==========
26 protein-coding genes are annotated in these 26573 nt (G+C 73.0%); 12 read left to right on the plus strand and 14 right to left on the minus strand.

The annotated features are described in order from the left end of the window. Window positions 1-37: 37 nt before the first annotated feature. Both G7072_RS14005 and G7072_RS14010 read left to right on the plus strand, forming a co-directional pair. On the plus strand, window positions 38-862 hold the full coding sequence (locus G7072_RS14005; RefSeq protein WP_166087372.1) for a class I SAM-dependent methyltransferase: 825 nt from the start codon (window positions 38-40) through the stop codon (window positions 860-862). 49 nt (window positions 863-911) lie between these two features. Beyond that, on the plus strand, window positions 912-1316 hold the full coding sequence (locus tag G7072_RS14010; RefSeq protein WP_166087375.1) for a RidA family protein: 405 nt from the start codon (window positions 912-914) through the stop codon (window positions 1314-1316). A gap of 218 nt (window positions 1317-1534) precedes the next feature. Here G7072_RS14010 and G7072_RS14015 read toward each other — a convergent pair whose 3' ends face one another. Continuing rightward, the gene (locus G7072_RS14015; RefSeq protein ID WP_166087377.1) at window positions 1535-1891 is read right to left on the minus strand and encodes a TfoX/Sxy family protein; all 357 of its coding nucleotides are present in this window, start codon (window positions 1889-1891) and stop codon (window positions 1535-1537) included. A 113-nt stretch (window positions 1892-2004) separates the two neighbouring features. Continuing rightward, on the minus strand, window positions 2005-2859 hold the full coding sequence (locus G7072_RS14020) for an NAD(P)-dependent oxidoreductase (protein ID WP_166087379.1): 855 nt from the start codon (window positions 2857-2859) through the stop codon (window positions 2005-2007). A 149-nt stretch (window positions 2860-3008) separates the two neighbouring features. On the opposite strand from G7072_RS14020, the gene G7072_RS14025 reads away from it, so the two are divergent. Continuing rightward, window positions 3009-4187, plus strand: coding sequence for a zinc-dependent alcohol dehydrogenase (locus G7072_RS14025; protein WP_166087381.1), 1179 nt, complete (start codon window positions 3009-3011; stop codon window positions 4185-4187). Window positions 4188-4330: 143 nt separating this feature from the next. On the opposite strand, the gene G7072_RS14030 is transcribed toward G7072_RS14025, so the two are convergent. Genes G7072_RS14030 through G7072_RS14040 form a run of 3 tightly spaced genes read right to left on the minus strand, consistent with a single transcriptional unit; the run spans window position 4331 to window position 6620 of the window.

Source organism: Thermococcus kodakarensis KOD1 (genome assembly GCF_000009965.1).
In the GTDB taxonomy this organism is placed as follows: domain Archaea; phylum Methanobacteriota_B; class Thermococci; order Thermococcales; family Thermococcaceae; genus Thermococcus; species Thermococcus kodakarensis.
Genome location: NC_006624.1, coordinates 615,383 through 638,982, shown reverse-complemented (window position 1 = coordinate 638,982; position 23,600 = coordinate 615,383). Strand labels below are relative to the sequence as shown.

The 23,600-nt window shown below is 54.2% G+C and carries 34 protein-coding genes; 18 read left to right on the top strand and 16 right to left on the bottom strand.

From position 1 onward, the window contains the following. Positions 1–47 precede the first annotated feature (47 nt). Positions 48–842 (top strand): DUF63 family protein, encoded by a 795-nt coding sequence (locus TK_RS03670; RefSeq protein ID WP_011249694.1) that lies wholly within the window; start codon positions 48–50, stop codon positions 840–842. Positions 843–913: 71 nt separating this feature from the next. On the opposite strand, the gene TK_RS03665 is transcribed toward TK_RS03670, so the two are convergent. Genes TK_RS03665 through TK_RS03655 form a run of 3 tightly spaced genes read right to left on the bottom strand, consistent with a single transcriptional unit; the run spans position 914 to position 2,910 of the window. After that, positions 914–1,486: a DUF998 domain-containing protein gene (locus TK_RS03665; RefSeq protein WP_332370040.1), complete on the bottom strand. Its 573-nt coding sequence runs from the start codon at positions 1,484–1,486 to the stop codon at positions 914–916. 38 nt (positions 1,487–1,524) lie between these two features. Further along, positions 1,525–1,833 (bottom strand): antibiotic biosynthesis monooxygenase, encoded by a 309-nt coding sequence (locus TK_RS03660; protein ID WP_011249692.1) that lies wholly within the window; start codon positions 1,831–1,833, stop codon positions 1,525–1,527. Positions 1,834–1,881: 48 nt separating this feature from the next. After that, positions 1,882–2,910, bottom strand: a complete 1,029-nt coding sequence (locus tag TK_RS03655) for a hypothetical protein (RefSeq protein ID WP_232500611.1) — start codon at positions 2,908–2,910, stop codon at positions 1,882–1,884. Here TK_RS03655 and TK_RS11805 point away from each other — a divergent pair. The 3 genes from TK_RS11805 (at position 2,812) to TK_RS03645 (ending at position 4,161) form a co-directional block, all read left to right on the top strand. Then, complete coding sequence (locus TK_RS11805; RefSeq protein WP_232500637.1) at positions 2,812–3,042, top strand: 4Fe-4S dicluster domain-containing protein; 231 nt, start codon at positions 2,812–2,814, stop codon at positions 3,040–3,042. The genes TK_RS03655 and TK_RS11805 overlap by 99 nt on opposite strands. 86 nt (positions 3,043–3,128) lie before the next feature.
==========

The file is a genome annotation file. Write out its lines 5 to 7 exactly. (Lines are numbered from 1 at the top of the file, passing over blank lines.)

Genome location: NC_006624.1, coordinates 615,383 through 638,982, shown reverse-complemented (window position 1 = coordinate 638,982; position 23,600 = coordinate 615,383). Strand labels below are relative to the sequence as shown.

The 23,600-nt window shown below is 54.2% G+C and carries 34 protein-coding genes; 18 read left to right on the top strand and 16 right to left on the bottom strand.

From position 1 onward, the window contains the following. Positions 1–47 precede the first annotated feature (47 nt). Positions 48–842 (top strand): DUF63 family protein, encoded by a 795-nt coding sequence (locus TK_RS03670; RefSeq protein ID WP_011249694.1) that lies wholly within the window; start codon positions 48–50, stop codon positions 840–842. Positions 843–913: 71 nt separating this feature from the next. On the opposite strand, the gene TK_RS03665 is transcribed toward TK_RS03670, so the two are convergent. Genes TK_RS03665 through TK_RS03655 form a run of 3 tightly spaced genes read right to left on the bottom strand, consistent with a single transcriptional unit; the run spans position 914 to position 2,910 of the window. After that, positions 914–1,486: a DUF998 domain-containing protein gene (locus TK_RS03665; RefSeq protein WP_332370040.1), complete on the bottom strand. Its 573-nt coding sequence runs from the start codon at positions 1,484–1,486 to the stop codon at positions 914–916. 38 nt (positions 1,487–1,524) lie between these two features. Further along, positions 1,525–1,833 (bottom strand): antibiotic biosynthesis monooxygenase, encoded by a 309-nt coding sequence (locus TK_RS03660; protein ID WP_011249692.1) that lies wholly within the window; start codon positions 1,831–1,833, stop codon positions 1,525–1,527. Positions 1,834–1,881: 48 nt separating this feature from the next. After that, positions 1,882–2,910, bottom strand: a complete 1,029-nt coding sequence (locus tag TK_RS03655) for a hypothetical protein (RefSeq protein ID WP_232500611.1) — start codon at positions 2,908–2,910, stop codon at positions 1,882–1,884. Here TK_RS03655 and TK_RS11805 point away from each other — a divergent pair. The 3 genes from TK_RS11805 (at position 2,812) to TK_RS03645 (ending at position 4,161) form a co-directional block, all read left to right on the top strand. Then, complete coding sequence (locus TK_RS11805; RefSeq protein WP_232500637.1) at positions 2,812–3,042, top strand: 4Fe-4S dicluster domain-containing protein; 231 nt, start codon at positions 2,812–2,814, stop codon at positions 3,040–3,042. The genes TK_RS03655 and TK_RS11805 overlap by 99 nt on opposite strands. 86 nt (positions 3,043–3,128) lie before the next feature.